Helen visited Brock regularly in the winter months, and he spent the summers in England on leave. During the 1920s, they moved houses three more times, ending up in Burwash, Sussex where Rudyard Kipling was an occasional visitor. It was there, in 1926, that their only son, John Ogilvy, was born.
1931 was a bad year for Brock. He lost his job as Game Warden and Helen divorced him on the grounds of adultery. He returned to Swythamley to live in Roches House on his brother’s estate. In 1934, he toured the United States and Central America. Whilst in New York he dropped in on Kermit and Theodore, sons of President Teddy Roosevelt. They had been the first Westerners to shoot a Giant Panda. Brock was impressed and decided to become the first Briton to do likewise. With the support of the Natural History Museum he left for China in December 1934 and by the next April had succeeded in his quest. The panda went on display in London and Berlin between 1936 and 1938. Hitler was one of those to admire it and Goering is rumoured to have wanted to buy it. It can now be viewed in Macclesfield. In 1936, Brock set up a private zoo round his house with surplus stock from Whipsnade Zoo in Bedfordshire. The most famous inhabitants were the wallabies which continued to roam the Peak District until recently.
When the Second World War broke out in September 1939, Brock volunteered his services to the Army, even though he was in his fifties. When he was not accepted, he joined a voluntary ambulance team in London for a few weeks until he was recruited by Maxwell Knight to join MI5 as special agent. Then in August 1940, he was sent to Southern Abyssinia to get the tribes to rebel against the Italians. For this he was given a temporary rank of Lieutenant Colonel. Unfortunately his intention to give the tribes a degree of independence didn’t go down well with Emperor Haile Selassie who protested to Churchill, and Brock was forced to abandon his mission.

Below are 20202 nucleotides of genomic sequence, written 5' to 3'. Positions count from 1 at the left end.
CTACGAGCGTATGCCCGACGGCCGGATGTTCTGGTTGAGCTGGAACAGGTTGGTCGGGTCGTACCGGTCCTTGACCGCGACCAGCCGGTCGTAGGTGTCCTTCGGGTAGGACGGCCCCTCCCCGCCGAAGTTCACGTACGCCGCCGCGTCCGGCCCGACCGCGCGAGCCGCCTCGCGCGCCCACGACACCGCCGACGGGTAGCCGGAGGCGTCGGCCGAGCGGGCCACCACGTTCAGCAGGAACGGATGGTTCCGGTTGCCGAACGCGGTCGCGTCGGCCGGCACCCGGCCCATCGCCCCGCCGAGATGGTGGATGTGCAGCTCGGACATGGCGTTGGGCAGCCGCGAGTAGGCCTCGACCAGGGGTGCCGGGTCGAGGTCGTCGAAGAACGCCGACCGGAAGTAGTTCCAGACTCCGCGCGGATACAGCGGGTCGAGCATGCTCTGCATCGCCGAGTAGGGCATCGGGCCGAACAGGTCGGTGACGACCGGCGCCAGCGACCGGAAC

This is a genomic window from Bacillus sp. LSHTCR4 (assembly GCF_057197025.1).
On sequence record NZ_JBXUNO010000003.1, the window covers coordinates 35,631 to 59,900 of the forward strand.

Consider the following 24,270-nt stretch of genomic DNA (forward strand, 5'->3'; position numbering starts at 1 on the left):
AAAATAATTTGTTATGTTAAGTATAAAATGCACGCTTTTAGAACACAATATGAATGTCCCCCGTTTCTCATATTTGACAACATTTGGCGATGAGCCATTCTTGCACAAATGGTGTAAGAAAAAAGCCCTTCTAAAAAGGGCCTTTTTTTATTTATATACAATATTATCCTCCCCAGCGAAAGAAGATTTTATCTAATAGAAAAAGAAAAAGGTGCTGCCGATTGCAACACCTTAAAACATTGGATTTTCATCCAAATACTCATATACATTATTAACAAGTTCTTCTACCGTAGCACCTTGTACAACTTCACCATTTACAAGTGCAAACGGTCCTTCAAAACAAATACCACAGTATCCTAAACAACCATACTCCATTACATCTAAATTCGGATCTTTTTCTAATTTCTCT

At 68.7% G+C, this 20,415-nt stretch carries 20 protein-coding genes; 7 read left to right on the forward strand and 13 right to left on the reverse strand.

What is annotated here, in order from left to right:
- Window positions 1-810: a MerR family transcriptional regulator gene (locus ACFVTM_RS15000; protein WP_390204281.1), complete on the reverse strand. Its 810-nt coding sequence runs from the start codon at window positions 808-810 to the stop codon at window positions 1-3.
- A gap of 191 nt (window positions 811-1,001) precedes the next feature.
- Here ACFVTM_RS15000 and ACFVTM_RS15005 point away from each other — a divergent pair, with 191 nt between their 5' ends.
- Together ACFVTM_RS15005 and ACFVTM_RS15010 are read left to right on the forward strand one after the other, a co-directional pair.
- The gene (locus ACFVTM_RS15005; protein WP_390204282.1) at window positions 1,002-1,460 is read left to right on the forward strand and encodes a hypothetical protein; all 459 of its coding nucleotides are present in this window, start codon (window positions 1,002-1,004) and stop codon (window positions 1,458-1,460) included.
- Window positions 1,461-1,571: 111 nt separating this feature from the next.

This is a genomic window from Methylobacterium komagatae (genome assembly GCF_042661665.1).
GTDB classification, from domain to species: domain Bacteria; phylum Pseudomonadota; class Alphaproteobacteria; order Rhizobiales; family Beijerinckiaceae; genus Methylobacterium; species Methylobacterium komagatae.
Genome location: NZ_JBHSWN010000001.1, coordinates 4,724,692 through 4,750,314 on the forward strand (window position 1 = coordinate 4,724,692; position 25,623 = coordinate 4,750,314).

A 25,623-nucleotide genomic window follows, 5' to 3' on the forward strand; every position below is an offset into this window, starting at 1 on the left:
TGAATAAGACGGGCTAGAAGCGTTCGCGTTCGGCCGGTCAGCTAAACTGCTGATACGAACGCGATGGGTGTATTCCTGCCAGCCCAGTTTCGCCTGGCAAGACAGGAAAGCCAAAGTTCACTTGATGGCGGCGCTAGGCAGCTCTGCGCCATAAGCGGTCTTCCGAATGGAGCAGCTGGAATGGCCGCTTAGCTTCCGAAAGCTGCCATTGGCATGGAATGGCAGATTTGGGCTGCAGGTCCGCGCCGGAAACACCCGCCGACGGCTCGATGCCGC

After a short while in Mogadishu Brock was sent to Burma in August 1941 to join Mission 204, which aimed to provide military assistance to Chinese troops in their struggle against the Japanese. When the Japanese attacked Burma, Brock was put in charge of a Special Service Detachment with the task of resisting the invasion. By April 1942, they had reached his headquarters near Mandalay and Brock and his men were forced to withdraw. During this retreat he disappeared, presumed drowned. It took two years and many interviews of the few survivors before his death was confirmed as 28 June 1942. He is commemorated on the Rangoon Taukkyan War Memorial and on Hanging-Stone in Swythamley.
Our thanks to Swythamley Historical Society for the text and Johnny van Haeften for the images.